Ousted Penn State University president Graham Spanier insisted that he wouldn’t have ignored child sexual-abuse complaints as the school’s top administrator because he was beaten repeatedly as a child by his father, his lawyer told The Associated Press on Monday.
Spanier received regular “disciplinary beatings” by his father as a teen, and had to have his nose straightened several times, lawyer Peter Vaira said. The abuse was never sexual, Vaira said.
Spanier said in a letter dated July 23 to the school’s board of trustees that he would not have turned “a blind eye” to the victims of convicted child molester Jerry Sandusky because of Spanier’s own abuse history. Sandusky, the former assistant football coach, is awaiting sentencing for crimes involving 10 boys, both on and off campus.
“It is unfathomable and illogical to think that a respected family sociologist and family therapist, someone who personally experienced massive and persistent abuse as a child, someone who devoted a significant portion of his career to the welfare of children and youth … would have knowingly turned a blind eye to any report of child abuse or predatory sexual acts directed at children,” Spanier said in the letter.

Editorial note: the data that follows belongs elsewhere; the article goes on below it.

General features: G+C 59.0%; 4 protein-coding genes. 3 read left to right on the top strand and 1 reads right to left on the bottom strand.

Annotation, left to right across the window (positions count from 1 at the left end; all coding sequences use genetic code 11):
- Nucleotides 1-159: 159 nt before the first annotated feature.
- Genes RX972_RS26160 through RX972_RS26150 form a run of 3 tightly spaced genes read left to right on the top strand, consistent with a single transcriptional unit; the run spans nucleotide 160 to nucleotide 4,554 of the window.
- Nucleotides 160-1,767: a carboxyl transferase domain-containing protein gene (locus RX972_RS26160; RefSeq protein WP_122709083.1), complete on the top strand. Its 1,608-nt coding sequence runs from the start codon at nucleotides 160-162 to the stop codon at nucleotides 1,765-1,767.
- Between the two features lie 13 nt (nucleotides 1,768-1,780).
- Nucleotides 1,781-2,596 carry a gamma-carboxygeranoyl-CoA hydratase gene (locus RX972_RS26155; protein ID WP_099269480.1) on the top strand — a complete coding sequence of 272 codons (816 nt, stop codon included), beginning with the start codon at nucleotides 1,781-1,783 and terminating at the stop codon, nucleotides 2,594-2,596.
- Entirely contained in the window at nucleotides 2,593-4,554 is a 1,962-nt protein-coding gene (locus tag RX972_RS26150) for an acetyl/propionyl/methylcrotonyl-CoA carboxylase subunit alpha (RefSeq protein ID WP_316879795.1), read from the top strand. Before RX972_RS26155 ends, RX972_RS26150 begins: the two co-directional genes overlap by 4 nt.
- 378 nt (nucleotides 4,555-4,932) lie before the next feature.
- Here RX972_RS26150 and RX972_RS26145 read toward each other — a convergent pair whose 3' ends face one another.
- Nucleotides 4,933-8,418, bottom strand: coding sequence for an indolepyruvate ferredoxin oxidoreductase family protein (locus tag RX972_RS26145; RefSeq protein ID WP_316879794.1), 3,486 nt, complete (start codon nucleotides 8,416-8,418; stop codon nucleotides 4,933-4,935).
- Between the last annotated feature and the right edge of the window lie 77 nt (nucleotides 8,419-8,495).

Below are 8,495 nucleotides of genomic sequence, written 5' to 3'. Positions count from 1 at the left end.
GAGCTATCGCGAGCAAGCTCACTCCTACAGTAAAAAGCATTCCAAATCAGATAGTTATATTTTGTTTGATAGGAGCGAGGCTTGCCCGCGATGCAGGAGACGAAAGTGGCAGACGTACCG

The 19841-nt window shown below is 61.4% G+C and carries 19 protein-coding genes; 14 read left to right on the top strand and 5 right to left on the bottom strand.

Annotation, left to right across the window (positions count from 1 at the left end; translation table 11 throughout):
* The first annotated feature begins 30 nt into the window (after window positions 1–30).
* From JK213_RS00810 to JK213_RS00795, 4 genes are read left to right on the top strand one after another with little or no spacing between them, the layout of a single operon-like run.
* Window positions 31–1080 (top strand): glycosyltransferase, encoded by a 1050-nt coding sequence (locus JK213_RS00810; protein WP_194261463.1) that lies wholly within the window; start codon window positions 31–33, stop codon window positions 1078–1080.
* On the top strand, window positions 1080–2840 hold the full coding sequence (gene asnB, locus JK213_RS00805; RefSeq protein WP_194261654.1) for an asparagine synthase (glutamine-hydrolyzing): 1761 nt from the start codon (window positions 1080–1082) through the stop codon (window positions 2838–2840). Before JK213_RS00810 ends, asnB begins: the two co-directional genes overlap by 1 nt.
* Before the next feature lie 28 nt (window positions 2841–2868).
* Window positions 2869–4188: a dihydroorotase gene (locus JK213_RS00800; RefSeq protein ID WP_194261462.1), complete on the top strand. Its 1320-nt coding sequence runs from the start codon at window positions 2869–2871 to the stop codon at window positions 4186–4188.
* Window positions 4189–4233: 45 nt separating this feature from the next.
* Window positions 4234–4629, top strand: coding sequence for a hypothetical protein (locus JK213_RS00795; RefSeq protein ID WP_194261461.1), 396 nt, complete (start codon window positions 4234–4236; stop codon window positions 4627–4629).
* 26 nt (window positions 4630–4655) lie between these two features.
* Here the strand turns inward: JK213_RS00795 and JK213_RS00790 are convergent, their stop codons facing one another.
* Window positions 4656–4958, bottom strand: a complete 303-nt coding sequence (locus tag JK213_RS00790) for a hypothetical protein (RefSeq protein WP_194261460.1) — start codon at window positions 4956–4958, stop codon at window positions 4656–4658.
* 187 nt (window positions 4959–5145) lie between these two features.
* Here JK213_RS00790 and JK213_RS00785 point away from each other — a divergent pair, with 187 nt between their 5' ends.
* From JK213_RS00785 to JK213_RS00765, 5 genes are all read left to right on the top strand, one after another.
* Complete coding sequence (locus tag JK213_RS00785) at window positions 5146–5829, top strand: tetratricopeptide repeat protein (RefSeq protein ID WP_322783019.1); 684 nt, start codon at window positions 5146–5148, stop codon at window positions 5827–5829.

The letter was obtained by the AP through someone close to the case. The person did not want to be identified because the person was not authorized to release the letter.
In reaction to unprecedented NCAA penalties announced today against Penn State, acting athletic director David Joyner, said, “We are deeply disappointed that some of our leaders could have turned a blind eye to such abuse, and agree that the culture at Penn State must change.”
Spanier’s successor Rodney Erickson vowed that the school would.
“We must create a culture in which people are not afraid to speak up, management is not compartmentalized, all are expected to demonstrate the highest ethical standards …,” he said.
University officials had no comment today on Spanier’s letter.
Spanier said he does not recall receiving any emails about a 1998 report and subsequent investigation that Sandusky had showered with a boy on Penn State’s campus. And he said he did not understand the 2001 shower incident observed by then-graduate assistant Mike McQueary was sexual.
The Patriot-News first reported on the letter.
A recent internal report on the Sandusky scandal blasted Spanier, former coach Joe Paterno and others for failing to report the abuse complaints to authorities.
Spanier calls the university investigation conducted by ex-FBI chief Louis Freeh “egregious in its incomplete and inaccurate reporting” of Spanier’s discussions last year — as a grand jury pursued the Sandusky case — with trustees, the university’s top counsel and others.
“The report is full of factual errors and jumps to conclusions that are untrue and unwarranted,” Spanier wrote.
Two university officials — former Vice President Gary Schultz and athletic director Tim Curley — are awaiting trial on charges of perjury and failure to report child abuse. Spanier has not been charged in the case.